Intended for healthcare professionals


Formalising triage in general practice towards a more equitable, safe, and efficient allocation of resources

BMJ 2022; 377 doi: (Published 24 May 2022) Cite this as: BMJ 2022;377:e070757
  1. Daniela Rodrigues, doctoral student1,
  2. Noemi Kreif, senior research fellow in health economics2,
  3. Kavitha Saravanakumar, associate director of business intelligence3,
  4. Brendan Delaney, chair in medical informatics and decision making1,
  5. Mauricio Barahona, chair in biomathematics4,
  6. Erik Mayer, transformation chief clinical information officer15
  1. 1NIHR Imperial Patient Safety Translational Research Centre, Institute of Global Health Innovation, Department of Surgery and Cancer, Imperial College London, London, UK
  2. 2Centre for Health Economics, University of York, York, UK
  3. 3North West London Clinical Commissioning Group, London, UK
  4. 4Centre for Mathematics of Precision Healthcare, Department of Mathematics, Imperial College London, London, UK
  5. 5Imperial College Healthcare NHS Trust, London, UK
  1. Correspondence to: D Rodrigues d.rodrigues{at}

Daniela Rodrigues and colleagues argue that triage of all patient requests in general practice could help practices managing demand with limited resources

In response to the covid-19 pandemic, general practices in England were advised to implement the “total triage” model in which every patient is triaged before booking an appointment.12 Triage refers to the process of choosing the most appropriate time, mode of consultation (eg, in-person or telephone) and healthcare professional (eg, general practitioner (GP) or nurse) to manage each patient request according to clinical need.2 This model was primarily aimed at minimising the spread of SARS-CoV-2 in the community and in healthcare facilities by reducing the numbers of patients seen in person, but similar triage initiatives had already been proposed and piloted across the country before the pandemic345 in response to the increasing imbalance between patient demand and availability of GP appointments.67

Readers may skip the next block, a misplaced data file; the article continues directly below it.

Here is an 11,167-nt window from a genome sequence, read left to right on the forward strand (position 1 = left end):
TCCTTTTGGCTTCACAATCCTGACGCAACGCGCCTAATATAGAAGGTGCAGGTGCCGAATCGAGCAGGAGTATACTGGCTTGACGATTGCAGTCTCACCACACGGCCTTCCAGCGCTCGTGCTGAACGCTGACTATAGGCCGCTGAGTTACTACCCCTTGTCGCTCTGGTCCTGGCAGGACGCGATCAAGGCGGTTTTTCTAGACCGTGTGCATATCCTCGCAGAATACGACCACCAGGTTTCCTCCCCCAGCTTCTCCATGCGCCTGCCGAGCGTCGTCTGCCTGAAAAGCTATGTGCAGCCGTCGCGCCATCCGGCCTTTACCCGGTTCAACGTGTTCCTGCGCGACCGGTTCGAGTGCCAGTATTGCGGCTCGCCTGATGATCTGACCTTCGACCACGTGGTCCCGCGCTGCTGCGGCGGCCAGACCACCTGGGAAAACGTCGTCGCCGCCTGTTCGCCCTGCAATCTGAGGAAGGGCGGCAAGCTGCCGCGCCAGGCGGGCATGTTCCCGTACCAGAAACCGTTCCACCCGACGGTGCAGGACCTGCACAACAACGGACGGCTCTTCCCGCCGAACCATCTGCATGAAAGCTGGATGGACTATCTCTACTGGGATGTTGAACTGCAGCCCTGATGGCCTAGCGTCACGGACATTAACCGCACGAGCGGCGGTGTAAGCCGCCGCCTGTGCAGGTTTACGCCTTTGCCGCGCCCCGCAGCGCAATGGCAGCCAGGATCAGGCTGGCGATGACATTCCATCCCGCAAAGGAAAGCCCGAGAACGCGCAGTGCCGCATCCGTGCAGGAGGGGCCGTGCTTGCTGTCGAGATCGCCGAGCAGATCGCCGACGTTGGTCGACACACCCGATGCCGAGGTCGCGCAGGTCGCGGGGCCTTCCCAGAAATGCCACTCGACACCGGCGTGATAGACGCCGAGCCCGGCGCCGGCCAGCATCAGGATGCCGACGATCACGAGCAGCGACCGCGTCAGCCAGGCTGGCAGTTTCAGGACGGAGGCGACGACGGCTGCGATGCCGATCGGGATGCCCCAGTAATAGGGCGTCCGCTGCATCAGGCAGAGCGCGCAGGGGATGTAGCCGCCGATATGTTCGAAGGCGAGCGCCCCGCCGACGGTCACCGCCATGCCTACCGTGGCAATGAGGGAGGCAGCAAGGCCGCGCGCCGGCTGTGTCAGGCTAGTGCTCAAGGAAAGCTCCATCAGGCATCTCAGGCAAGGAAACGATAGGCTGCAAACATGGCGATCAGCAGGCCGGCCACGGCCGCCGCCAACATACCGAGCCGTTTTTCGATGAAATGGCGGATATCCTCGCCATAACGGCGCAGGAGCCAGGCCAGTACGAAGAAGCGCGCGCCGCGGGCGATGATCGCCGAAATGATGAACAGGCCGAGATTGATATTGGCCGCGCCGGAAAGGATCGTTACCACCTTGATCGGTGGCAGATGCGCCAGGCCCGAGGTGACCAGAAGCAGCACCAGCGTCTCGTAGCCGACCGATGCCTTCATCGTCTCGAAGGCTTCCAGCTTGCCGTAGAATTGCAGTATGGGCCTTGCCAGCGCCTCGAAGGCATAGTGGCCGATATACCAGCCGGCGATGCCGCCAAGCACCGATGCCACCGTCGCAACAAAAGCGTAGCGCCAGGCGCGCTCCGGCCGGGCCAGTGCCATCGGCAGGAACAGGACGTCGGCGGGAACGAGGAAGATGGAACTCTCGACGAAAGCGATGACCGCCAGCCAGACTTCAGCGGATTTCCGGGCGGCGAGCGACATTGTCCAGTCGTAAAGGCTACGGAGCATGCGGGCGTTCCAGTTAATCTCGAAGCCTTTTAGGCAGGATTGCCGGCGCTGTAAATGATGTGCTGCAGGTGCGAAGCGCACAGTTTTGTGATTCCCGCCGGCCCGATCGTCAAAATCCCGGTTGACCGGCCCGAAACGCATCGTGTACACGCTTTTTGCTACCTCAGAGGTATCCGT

In disaster settings, triage is crucial because the need for healthcare is typically higher than the available resources and delays in the provision of care could be fatal.8 The key assumption behind triage in less acute settings where demand exceeds capacity, such as UK general practice,67 is that it can similarly promote a more equitable, safe, and efficient allocation of resources.9 Although the preferred medium for triage in general practice has been the telephone, interest is growing in using online triage platforms that allow patients to submit a form with their health problem and query to their practice.10111213 Online triage platforms were highlighted in the recovery plans for the NHS for 2021-2214 and 2022-2315 as a channel to embed triage in general practice. They were further stipulated in the general practice contract agreement16 and the investment and impact …

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